Kyle Caldwell: The investment trust predominantly invests in the UK, but theres also some exposure to overseas, where you can hold up to 25%. Could you explain the benefits of this exposure? 

Rebecca Maclean: There are a number of benefits for investing overseas. On the one hand it expands our opportunity set, so it more than triples the number of companies we're going to be looking at to be able to select those companies which we feel have the sufficient quality and sustainability characteristics, and the dividend growth, which we're looking for.

But it also means that were able to get exposure to unique businesses, markets and segments which you cant get exposure to in the UK. For example, one company that we have in the trust is Mercedes-Benz Group AG (XETRA:MBG). There arent many auto companies or ways to play the auto sector in the UK. But in Mercedes-Benz you've got a company which has a very valuable brand. An independent consultancy rated the Mercedes-Benz brands the seventh-most valuable brand globally last year. So, behind Apple and Google [Alphabet] and Amazon. But unlike those companies, Mercedes-Benz is generating a lot of cash and is paying an attractive dividend of over 7%. It's got a healthy balance sheet, about 40% of its market cap is held in cash, and its been able to fund the dividend, but also recently disclosed that it's going to be stepping up its buyback too, which will support the shareholder returns.

So, from a valuation perspective, its very attractive. And, meanwhile, were supportive of the company. It is facing a challenging backdrop currently and there is pressure from the market. However, we are supportive of this companys strategy, which has moved towards premium and luxury, [and that] should help the company to sort of navigate the challenging macro environment, because it will have superior pricing power and that brand is really going to come to the fore.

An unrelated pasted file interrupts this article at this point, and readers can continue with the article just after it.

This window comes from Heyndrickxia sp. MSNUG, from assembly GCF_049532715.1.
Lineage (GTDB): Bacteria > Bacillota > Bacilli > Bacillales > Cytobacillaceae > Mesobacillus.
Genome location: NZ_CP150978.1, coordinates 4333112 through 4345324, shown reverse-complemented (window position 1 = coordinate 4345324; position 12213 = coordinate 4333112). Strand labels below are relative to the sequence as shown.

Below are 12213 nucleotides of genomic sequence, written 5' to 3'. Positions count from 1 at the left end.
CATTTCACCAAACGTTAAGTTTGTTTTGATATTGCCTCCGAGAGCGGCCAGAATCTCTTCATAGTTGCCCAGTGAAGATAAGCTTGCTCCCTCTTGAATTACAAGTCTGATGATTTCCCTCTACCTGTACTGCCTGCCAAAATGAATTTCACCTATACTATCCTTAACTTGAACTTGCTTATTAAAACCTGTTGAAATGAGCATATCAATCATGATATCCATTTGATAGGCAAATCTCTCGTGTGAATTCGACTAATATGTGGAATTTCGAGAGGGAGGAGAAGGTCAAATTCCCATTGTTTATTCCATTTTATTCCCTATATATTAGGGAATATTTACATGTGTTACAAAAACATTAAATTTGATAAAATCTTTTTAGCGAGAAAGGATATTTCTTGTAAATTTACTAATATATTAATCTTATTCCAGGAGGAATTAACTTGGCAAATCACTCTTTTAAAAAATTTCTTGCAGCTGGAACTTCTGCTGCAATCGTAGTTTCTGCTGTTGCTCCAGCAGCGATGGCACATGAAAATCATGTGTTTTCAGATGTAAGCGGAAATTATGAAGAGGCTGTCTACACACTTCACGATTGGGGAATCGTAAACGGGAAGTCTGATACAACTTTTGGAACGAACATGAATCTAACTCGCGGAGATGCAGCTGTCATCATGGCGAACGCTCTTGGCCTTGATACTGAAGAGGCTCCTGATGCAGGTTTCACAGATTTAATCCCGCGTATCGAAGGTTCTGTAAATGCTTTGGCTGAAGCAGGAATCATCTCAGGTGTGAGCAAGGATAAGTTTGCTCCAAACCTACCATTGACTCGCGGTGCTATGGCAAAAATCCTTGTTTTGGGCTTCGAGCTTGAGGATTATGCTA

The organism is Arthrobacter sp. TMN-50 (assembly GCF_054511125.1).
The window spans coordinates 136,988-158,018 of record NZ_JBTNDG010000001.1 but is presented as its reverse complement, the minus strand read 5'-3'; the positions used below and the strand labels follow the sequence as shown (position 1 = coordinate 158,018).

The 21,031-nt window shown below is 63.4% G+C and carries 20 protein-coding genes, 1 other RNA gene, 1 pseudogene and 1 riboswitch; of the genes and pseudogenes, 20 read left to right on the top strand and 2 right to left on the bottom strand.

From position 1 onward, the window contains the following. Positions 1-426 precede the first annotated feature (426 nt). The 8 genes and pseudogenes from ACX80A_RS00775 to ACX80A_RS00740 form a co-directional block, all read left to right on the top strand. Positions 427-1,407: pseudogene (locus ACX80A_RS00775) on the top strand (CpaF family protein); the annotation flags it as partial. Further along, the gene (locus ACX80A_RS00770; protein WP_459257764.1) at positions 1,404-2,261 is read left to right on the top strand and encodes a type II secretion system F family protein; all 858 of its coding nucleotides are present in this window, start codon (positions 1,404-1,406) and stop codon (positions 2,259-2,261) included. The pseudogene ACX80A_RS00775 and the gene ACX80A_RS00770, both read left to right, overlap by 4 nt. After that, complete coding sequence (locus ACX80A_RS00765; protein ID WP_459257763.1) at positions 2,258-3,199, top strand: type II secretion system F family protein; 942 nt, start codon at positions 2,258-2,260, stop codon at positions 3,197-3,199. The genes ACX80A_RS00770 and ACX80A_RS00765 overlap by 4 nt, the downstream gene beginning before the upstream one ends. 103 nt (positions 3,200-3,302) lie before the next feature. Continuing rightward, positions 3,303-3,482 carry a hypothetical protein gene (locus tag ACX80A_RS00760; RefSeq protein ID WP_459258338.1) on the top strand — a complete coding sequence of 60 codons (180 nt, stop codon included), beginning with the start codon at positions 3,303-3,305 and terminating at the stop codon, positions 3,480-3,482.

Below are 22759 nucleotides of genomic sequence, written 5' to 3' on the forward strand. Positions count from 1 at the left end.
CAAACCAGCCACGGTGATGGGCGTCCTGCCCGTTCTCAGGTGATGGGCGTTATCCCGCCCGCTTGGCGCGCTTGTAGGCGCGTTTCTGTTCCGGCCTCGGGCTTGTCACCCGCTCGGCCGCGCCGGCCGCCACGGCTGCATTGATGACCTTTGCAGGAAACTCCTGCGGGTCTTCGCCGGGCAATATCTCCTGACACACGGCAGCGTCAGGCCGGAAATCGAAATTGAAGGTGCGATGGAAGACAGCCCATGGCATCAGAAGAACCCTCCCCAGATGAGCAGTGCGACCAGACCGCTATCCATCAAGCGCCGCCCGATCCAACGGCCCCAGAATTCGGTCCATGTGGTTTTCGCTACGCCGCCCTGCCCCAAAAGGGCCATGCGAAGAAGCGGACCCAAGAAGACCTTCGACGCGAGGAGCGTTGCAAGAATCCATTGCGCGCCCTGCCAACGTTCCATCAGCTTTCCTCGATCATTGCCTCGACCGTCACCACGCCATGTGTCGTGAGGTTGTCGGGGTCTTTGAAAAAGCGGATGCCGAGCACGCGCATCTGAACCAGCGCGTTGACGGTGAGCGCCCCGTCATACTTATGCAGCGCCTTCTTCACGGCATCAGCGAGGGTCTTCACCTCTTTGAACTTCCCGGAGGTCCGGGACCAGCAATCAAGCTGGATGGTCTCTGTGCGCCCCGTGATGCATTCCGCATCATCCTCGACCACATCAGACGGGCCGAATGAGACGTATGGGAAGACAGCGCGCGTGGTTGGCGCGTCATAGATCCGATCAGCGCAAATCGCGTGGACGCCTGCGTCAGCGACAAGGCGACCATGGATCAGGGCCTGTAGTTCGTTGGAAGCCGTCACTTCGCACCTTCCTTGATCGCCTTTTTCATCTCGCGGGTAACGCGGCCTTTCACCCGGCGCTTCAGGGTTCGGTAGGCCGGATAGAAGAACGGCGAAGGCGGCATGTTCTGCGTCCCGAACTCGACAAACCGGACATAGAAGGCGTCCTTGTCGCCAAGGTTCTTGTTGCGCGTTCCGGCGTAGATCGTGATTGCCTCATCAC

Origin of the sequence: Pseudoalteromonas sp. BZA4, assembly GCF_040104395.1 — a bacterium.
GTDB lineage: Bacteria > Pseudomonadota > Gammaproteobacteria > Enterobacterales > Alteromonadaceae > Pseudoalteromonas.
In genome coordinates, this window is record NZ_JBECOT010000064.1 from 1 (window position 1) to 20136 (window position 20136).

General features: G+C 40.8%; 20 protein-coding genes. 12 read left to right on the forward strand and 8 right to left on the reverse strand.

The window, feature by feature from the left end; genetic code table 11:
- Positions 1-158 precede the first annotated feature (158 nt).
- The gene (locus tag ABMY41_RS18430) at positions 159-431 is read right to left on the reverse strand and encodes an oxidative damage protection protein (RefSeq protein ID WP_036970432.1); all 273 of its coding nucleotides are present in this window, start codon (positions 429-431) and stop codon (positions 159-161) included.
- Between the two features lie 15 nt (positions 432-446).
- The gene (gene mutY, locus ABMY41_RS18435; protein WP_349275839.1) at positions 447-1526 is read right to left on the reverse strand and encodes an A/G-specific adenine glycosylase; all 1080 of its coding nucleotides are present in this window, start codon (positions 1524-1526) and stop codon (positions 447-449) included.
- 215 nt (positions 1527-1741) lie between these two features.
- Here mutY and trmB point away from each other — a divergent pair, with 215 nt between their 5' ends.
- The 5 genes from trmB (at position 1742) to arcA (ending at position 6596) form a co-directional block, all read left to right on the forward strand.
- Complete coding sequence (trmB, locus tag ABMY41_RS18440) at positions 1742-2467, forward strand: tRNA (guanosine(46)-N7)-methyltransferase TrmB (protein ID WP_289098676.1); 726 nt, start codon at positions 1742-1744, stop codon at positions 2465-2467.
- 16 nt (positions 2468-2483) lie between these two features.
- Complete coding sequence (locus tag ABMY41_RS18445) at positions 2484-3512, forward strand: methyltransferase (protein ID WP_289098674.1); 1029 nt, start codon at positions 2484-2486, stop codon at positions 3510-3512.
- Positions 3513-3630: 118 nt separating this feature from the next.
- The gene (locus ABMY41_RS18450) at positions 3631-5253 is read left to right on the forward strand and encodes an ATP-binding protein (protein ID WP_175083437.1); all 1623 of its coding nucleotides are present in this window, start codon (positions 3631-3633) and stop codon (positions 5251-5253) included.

From a sustainability perspective, we see this as an improver. Theres a huge amount of change required in the automotive sector to move away from internal combustion engines towards electric vehicles. And a company like Mercedes-Benz, which is generating this cash, is able to invest in that technology and the software, the innovation, the data, to position its fleet for that change and be a leader. It's got some very ambitious targets to make that transition, and thats what we're going to be monitoring closely. 

Kyle Caldwell: As you mentioned, theres 36 stocks in the portfolio, and it's a concentrated approach. Could you give us a little bit more on why you've decided to go down that route in having a concentrated portfolio? 

Rebecca Maclean: Yes, it is a concentrated, highly active portfolio of 36 holdings. And were looking to be differentiated from the market and we're looking for different returns, and targeting attractive total shareholder returns. And one reason for this would be that there is empirical evidence which does suggest that it's the portfolio managers top ideas and highest conviction ideas which are more likely to outperform.